After the close of the mining season in the fall of 1853, we left our trading establishment and mining works in charge of two men in our employ, Robt. D. Sevil, of Smyrna, Delaware, and Robt. Smith, a Dane. The establishment was visited from time to time, by either Barton or myself during the winter of 1853-54, when upon one occasional visit, it was found by Mr. Barton to have been plundered. With Nat. Harbert, a brave Texan, I at once started for the establishment, only to find it a scene of desolation. I was informed by some miners who had been out prospecting, that the body of Smith had been found on a slaty point in the river below, but that nothing could be discovered of Sevil, or the murderers. We found the tracks of Indians and traced them to the mountains, but failed to find their hiding places. We lost their trail over the bare, slaty ground above the river. The tracks had indicated to us that Indians were the murderers, before we had learned from the miners the circumstances connected with the finding of Smith’s body. It had been pierced by nine arrows, five of which were still found quivering in his flesh. Upon the discovery of the body by the miners, a burial party was led by Doctor Porter, from the North Fork, to the scene of the murders; and with the assistance of his associates, Mr. Long, and others, it was given proper burial. The body of Sevil was not found until long afterwards. When discovered, it was undistinguishable, but from the location in the river, we had no doubt of its identity. I reported the murders and robbery to the authorities of Mariposa county. Captain Boling was sheriff; but having business that required his urgent attention, deputized me to act for him in the matter. He expressed a decided belief that the murders had been committed by the Yosemities. He recommended me to take a strong posse with me, and to be cautious and guarded against treachery; saying: “You know as well as I do, that all of the Yosemities are murderers and thieves.” In reply, I informed him of the killing of Ten-ie-ya and nearly all of his band by the Monos; and told him that I had ridden alone through the country wherever business called me, and that whenever I had met any of the old band they seemed quite friendly. The Captain said he would not visit the valley without sufficient force to protect himself. Upon telling him of the encampment on the Tuolumne, Captain Boling said that was beyond his jurisdiction.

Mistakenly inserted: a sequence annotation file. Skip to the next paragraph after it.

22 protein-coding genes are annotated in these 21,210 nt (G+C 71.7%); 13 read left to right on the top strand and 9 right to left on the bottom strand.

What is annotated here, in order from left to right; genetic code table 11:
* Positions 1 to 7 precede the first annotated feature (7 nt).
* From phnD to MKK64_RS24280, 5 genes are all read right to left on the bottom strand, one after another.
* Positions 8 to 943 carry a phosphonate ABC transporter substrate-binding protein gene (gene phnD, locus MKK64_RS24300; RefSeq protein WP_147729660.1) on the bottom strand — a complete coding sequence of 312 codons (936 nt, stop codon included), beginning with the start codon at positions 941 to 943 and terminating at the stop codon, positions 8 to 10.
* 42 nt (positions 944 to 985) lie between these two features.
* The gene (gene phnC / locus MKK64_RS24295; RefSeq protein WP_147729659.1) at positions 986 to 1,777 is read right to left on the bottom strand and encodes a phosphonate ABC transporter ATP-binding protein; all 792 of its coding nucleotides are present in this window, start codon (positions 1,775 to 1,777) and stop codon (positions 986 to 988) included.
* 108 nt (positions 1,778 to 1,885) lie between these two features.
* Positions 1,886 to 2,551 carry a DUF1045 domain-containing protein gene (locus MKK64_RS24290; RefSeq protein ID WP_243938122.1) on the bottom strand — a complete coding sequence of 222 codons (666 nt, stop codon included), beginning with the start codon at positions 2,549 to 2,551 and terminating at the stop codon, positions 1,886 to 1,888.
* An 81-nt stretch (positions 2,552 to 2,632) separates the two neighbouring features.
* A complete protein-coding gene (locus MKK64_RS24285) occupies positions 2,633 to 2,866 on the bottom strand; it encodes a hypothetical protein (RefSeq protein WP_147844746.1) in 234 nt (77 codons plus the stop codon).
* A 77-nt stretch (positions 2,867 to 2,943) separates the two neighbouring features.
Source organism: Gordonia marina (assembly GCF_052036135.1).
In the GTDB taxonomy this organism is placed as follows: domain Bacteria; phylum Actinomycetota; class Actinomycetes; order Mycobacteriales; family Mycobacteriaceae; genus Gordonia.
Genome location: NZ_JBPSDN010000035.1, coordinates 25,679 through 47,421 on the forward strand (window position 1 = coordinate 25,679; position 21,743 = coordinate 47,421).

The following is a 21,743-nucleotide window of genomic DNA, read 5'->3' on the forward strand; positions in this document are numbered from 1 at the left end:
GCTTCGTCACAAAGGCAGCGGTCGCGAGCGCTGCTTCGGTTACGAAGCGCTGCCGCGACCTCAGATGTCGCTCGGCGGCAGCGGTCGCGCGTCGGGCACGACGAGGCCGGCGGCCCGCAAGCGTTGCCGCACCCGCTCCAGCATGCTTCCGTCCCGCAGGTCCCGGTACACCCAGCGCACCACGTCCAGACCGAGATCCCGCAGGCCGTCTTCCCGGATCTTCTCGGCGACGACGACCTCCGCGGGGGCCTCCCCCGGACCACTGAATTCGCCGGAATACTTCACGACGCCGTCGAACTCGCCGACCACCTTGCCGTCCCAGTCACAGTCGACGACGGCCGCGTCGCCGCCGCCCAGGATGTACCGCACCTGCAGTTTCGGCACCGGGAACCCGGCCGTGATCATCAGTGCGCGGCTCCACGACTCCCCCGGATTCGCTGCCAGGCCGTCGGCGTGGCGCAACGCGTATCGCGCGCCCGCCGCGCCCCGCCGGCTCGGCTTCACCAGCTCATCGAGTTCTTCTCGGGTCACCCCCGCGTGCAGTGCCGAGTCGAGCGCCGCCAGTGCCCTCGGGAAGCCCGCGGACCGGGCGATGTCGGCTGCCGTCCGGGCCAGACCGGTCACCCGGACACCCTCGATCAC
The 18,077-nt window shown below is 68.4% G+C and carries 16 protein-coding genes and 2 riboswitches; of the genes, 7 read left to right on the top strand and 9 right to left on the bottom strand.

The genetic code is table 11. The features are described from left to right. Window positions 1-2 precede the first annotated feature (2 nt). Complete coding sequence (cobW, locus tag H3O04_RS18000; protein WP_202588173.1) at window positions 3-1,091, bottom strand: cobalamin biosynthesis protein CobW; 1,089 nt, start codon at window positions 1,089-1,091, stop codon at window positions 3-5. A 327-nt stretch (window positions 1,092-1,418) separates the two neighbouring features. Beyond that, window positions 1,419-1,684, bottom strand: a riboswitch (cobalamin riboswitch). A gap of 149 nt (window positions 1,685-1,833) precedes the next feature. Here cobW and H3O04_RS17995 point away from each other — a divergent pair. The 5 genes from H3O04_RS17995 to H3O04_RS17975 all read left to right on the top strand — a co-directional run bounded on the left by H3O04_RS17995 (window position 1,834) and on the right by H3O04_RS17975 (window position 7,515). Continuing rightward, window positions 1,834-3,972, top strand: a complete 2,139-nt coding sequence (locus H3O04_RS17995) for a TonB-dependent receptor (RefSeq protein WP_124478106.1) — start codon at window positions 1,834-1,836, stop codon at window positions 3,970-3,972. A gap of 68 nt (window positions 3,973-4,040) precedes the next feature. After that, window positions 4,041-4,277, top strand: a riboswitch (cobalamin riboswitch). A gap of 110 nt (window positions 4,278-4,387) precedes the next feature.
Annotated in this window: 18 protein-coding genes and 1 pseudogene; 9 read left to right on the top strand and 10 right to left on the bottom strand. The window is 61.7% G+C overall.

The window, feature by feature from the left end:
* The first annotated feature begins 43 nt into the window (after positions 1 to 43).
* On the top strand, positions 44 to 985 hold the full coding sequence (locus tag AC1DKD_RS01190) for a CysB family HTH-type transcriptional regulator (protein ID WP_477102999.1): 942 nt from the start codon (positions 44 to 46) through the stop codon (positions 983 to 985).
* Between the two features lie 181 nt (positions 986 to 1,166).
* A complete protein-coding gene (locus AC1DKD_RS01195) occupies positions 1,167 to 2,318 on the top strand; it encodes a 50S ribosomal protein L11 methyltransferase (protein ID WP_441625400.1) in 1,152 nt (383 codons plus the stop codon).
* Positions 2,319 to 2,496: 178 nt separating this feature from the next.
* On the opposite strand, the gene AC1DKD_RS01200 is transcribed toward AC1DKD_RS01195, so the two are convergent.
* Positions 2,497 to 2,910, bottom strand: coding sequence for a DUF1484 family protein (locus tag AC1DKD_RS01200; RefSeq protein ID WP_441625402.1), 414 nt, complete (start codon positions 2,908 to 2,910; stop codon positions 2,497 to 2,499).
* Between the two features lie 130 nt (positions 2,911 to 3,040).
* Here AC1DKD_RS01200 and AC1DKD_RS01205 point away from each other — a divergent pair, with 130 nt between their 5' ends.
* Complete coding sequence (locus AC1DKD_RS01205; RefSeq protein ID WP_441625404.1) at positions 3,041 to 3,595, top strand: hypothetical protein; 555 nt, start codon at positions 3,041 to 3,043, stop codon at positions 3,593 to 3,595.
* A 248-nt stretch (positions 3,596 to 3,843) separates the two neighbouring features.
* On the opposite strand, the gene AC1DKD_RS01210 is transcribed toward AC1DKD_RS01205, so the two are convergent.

Mr. Harbert and myself concluded to make a thorough exploration for the murderers, and with this object in view, rode to Marble Springs, and commenced our search along the Tuolumne divide, hoping to find some place where the tracks would be found once more concentrated. After a tiresome search, without success or encouragement, we went down to the camp of the miners, on the North Fork, to consult with them. We found old acquaintances among these gentlemen, and Dr. Porter and Mr. Long were especially hospitable. It was the opinion of these intelligent gentlemen, that the murderers had gone to the Upper Tuolumne river and were banded with the renegades of the Tuolumne tribe that had once been under Ten-ie-ya. They expressed the belief that not less than twenty men should undertake an expedition against them. As the principal articles stolen from our store were clothing and blankets, it was supposed the murderers would probably be found near some of the acorn cachés in the mountain cañons.